Gabrielle Hecht is Professor of History at the University of Michigan, where she is also Director of the Program in Science, Technology, and Society. She has served as associate director of the University of Michigan’s African Studies Center, and remains an active participant in the ASC’s joint project with the Wits Institute for Social and Economic Research (South Africa) on Joining Theory and Empiricism in the remaking of the African Humanities.

Hecht has written two award-winning books about nuclear things. Being Nuclear: Africans and the Global Uranium Trade (2012) offers new perspectives on the global nuclear order. An edited version just appeared in French as Uranium Africain, une histoire globale (Le Seuil 2016). Hecht’s first book, The Radiance of France: Nuclear Power and National Identity (1998 & 2009), explores how the French embedded nuclear policy in reactor technology. She is currently beginning a book on technology and power in Africa, as well as a series of essays on radioactive and other forms of waste, tentatively titled Toxic Tales from the African Anthropocene.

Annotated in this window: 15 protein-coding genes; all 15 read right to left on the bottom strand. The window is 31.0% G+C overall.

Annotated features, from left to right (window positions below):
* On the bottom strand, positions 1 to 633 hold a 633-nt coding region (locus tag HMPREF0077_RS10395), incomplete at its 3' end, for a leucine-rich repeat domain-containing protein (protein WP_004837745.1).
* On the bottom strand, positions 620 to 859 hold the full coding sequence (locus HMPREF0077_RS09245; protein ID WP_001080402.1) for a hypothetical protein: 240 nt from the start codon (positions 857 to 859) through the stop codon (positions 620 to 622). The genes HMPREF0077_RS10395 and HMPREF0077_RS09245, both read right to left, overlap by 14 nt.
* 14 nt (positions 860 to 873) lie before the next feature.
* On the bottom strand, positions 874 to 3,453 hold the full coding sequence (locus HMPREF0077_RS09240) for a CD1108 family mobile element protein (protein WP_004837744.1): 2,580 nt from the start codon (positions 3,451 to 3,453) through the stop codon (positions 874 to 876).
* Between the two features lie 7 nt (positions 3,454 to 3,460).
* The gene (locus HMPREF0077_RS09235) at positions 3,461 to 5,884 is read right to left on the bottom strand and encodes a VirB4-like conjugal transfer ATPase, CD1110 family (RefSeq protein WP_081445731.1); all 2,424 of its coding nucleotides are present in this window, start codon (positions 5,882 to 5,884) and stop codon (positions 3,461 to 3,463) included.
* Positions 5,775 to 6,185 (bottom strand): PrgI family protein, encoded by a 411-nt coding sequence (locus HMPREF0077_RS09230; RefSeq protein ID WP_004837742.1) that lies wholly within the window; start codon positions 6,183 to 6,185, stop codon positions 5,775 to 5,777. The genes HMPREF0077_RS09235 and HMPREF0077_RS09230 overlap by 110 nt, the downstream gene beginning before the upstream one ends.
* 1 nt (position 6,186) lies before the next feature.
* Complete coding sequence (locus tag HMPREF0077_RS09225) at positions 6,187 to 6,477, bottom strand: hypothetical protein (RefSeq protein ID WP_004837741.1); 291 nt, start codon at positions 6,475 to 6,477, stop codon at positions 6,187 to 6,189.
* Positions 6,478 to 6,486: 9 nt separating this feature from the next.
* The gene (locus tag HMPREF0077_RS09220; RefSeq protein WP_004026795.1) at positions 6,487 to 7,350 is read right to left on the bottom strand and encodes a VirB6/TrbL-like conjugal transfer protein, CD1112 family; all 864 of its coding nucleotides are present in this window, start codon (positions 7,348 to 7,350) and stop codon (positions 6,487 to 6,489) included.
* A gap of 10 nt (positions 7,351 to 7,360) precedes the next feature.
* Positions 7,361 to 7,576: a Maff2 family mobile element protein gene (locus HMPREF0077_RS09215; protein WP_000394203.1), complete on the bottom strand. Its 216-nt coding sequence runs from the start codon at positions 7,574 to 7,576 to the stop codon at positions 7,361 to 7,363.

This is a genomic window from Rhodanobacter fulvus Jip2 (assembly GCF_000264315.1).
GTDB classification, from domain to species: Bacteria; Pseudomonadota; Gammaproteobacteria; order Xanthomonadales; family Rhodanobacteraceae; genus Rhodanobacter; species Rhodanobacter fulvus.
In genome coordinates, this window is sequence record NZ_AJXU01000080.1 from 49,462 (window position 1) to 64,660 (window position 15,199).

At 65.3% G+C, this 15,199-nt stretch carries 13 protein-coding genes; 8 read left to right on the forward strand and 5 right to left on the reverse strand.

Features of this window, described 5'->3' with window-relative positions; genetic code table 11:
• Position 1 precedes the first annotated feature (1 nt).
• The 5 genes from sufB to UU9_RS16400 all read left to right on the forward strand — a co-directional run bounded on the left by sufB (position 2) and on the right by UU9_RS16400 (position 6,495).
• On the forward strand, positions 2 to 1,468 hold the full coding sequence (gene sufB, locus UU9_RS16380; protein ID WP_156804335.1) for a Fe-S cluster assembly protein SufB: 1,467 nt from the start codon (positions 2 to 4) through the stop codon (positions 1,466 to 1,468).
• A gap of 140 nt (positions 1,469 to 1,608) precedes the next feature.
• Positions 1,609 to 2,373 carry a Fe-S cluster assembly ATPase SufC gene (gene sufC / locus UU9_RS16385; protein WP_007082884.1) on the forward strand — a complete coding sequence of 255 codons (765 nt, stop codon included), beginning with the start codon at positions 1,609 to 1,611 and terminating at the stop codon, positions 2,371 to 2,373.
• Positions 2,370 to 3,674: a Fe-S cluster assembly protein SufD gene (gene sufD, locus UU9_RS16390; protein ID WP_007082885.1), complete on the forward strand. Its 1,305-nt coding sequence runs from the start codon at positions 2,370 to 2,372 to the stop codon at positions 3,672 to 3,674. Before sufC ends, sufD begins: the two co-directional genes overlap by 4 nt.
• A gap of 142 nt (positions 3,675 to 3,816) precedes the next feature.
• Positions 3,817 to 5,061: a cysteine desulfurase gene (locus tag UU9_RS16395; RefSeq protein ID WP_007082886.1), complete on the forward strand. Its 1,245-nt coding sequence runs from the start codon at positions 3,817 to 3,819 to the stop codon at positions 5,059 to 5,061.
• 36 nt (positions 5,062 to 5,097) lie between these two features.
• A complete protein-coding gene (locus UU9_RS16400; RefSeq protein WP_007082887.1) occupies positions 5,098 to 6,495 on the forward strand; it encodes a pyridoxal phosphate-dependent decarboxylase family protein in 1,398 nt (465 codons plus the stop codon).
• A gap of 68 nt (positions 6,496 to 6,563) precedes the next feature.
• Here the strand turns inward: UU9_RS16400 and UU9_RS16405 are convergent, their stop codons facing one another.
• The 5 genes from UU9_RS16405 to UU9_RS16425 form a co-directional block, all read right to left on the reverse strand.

Gabrielle Hecht holds a PhD in History and Sociology of Science from the University of Pennsylvania (1992), and a bachelor’s degree in Physics from MIT (1986). Before arriving at UM in 1999, Hecht taught at Stanford University. She’s been a visiting scholar in universities in Australia, France, the Netherlands, Norway, South Africa, and Sweden. Hecht’s work has been funded by the National Science Foundation, the National Endowment for the Humanities, the American Council for Learned Societies, and the South African and Dutch national research foundations, among others. She serves on several scientific advisory boards, including for the Andra, France’s national radioactive waste management agency.

For details, see this reasonably recent CV.